In fact, her ability to enhance a woman’s femininity is likely what caught the attention of Hefner to begin with. Valdes took immense pride in making women of all shapes and sizes look and feel like goddesses, as well as the vast amount of detail stitched into every single custom-fitted creation. In other words, she was the go-to designer for any woman who sought to turn heads in a one-of-a-kind freakum dress.
And while most fashion designers aren’t always able to successfully switch into the costume design lane — the two jobs are very different — Valdes was a rarity who successfully toggled back and forth between both worlds. Outside of Playboy, Valdes designed looks for classical singer Marian Anderson’s concert recitals and actress Constance Bennett’s presentation to Queen Elizabeth, according to Deihl’s “The Hidden History of American Fashion.”
Simply put, she was a master of her craft: Valdes proudly reminisced about the days of working with jazz singer Ella Fitzgerald, saying, “I was able to measure her once, but thereafter she was so busy that she didn’t have the time. She would order — always in a rush — and I would study photos of her and guess her increasing size. She always said they fit and she’d order more, always three at a time. I never had more than three to four days to finish the gowns. I am pleased to say that I never missed a delivery.”
At the age of 65, Valdes showed no signs of slowing down, either. In 1970, she was approached by Arthur Mitchell, who was the first black principal dancer to perform in the New York City Ballet. He wanted Valdes to design costumes for the Dance Theatre of Harlem, where she worked until her death in 2001. As the trailblazing matriarch, she designed costumes for over 80 productions, modernizing our ideas of ballet both on and off stage.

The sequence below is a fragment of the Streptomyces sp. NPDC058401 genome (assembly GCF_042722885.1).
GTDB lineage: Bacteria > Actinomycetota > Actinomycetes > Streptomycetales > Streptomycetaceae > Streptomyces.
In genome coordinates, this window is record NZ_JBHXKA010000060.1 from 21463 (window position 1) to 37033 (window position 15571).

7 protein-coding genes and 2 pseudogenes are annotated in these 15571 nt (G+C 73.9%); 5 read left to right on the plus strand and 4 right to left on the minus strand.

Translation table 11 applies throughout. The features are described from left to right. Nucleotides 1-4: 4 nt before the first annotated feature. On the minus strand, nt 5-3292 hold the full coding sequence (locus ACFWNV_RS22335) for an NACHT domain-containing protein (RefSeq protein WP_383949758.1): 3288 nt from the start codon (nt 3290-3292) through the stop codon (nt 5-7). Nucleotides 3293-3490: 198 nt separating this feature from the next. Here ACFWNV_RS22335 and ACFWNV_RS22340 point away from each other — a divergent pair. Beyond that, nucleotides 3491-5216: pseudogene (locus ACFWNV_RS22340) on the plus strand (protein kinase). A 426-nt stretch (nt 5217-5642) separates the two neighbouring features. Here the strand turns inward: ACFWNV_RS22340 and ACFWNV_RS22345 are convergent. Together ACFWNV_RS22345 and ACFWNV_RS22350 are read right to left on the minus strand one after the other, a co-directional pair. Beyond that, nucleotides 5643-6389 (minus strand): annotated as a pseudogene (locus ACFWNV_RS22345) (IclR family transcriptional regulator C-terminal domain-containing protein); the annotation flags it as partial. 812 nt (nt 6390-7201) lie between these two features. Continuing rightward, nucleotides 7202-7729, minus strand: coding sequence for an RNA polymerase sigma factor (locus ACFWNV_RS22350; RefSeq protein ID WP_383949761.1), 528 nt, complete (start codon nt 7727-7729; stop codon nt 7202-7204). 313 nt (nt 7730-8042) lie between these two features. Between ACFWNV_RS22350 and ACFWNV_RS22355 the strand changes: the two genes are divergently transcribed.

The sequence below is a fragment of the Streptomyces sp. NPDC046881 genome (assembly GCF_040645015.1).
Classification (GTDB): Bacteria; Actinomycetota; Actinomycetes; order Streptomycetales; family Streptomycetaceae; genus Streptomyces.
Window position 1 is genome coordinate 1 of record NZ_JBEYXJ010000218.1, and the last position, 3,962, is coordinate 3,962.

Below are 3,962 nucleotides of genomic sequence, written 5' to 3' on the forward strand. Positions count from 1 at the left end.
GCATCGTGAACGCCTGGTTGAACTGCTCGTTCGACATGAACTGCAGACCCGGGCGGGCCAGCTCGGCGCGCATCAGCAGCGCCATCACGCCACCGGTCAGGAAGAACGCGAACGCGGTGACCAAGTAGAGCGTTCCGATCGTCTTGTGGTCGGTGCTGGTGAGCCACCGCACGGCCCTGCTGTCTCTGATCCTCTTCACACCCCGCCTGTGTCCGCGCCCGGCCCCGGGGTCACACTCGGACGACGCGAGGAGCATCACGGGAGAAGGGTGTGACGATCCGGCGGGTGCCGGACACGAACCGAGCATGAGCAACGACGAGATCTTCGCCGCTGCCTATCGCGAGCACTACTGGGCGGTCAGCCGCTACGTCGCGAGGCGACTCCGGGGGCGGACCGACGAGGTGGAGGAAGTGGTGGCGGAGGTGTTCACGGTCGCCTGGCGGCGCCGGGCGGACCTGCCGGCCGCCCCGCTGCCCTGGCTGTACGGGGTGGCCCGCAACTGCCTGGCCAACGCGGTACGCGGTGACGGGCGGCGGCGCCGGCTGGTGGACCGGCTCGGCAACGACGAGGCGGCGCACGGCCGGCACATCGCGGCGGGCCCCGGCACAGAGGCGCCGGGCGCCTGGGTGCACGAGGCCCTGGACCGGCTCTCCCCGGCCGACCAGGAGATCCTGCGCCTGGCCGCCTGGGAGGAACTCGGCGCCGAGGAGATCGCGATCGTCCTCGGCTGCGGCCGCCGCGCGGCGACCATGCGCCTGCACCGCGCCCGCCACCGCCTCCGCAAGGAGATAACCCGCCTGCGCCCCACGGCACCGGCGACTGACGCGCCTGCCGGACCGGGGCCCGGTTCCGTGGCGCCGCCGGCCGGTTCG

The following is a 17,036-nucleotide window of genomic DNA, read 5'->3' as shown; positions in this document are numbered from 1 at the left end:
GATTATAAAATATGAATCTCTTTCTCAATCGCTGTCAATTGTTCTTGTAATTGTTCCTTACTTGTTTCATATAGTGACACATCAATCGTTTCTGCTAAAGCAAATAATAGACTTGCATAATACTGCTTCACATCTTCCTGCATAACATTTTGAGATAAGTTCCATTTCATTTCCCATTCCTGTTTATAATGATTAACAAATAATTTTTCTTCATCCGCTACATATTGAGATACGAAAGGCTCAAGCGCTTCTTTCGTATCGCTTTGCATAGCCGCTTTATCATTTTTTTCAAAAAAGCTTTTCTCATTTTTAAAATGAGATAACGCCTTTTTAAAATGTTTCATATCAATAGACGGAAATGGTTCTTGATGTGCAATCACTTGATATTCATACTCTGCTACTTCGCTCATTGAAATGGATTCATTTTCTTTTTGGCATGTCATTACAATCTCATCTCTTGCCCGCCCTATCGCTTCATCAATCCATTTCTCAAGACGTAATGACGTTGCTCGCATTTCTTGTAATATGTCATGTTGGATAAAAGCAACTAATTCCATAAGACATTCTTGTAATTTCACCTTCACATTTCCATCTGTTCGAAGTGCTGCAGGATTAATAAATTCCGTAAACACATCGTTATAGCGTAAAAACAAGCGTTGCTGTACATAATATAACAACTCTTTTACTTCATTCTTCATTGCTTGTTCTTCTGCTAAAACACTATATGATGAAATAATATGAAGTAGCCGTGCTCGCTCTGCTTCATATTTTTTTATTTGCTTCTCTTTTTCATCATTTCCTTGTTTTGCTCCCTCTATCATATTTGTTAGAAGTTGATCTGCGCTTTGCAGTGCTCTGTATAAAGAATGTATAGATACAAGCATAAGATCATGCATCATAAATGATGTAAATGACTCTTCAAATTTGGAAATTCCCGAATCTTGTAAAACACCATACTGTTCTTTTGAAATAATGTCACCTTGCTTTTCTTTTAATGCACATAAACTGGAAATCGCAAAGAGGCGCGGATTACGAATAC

“She did away with the traditional pink tights of ballet … all the dancers wore tights that were dyed to match their skin tone,” Deihl says. “The tradition in ballet is everybody’s supposed to be the same hue, but they celebrated all the different colors of their dancers, which was part of a new aesthetic that championed for diversity.”
Later in life, Valdes made it her mission to leave the door wide open for all the black women designers following in her footsteps. As someone who faced discrimination in what is still a predominately white industry, she led the National Association of Fashion and Accessory Designers, a coalition that was founded with the sole purpose of promoting black designers. Her work helped to pave the way for all black fashion and costume designers today in Hollywood; women like Ruth E. Carter and Tracy Reese. “There’s an incredible need for the history of people of the African diaspora to be told in regards to fashion and style and their contributions,” White says. “Zelda falls in line with some of the most influential designers of the era. And being able to master both costume design and street wear was remarkable and part of her staying power.”
Despite transforming careers and her contributions to companies like Playboy, however, Valdes remains overlooked in fashion history courses and textbooks, which begs the question: How many more Zeldas are out there that we don’t know about?
“Back in those days, women designers were boiled down to seamstresses,” says Nichelle Gainer, author of “Vintage Black Glamour” and “Vintage Black Glamour: Gentlemen’s Quarters.” “When you bring black women designers into the conversation, they were almost always photographed in work mode, so they weren’t regarded as artists. Zelda’s achievements deserve to be recognized because no one else was doing what she was doing. She was a true pioneer.”
Once you start peeling back the layers of Valdes’ lengthy career, you discover that there is so much to take away from her story. As Valdes once said of her life’s calling, “I just had a God-given talent for making people beautiful.” And she did exactly that — without realizing she was forging her own path, and that future generations would laud her efforts and remember her name.